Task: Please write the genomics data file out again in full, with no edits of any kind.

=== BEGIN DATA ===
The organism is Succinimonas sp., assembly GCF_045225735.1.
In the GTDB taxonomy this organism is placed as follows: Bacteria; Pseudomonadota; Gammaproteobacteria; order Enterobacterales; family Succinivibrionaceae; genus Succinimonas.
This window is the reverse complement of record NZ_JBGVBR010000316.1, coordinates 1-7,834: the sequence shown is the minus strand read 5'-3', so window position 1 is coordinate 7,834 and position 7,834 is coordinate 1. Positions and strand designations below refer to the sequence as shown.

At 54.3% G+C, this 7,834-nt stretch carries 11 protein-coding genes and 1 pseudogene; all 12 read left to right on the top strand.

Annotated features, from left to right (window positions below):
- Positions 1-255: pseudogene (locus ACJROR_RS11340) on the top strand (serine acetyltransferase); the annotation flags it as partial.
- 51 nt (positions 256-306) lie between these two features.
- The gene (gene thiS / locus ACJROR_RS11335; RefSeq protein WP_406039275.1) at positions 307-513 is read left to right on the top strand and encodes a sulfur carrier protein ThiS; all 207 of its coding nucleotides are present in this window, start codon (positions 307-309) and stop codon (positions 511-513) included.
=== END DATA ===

The organism is Succinimonas sp., assembly GCF_045225735.1.
In the GTDB taxonomy this organism is placed as follows: Bacteria; Pseudomonadota; Gammaproteobacteria; order Enterobacterales; family Succinivibrionaceae; genus Succinimonas.
This window is the reverse complement of record NZ_JBGVBR010000316.1, coordinates 1-7,834: the sequence shown is the minus strand read 5'-3', so window position 1 is coordinate 7,834 and position 7,834 is coordinate 1. Positions and strand designations below refer to the sequence as shown.

At 54.3% G+C, this 7,834-nt stretch carries 11 protein-coding genes and 1 pseudogene; all 12 read left to right on the top strand.

Annotated features, from left to right (window positions below):
- Positions 1-255: pseudogene (locus ACJROR_RS11340) on the top strand (serine acetyltransferase); the annotation flags it as partial.
- 51 nt (positions 256-306) lie between these two features.
- The gene (gene thiS / locus ACJROR_RS11335; RefSeq protein WP_406039275.1) at positions 307-513 is read left to right on the top strand and encodes a sulfur carrier protein ThiS; all 207 of its coding nucleotides are present in this window, start codon (positions 307-309) and stop codon (positions 511-513) included.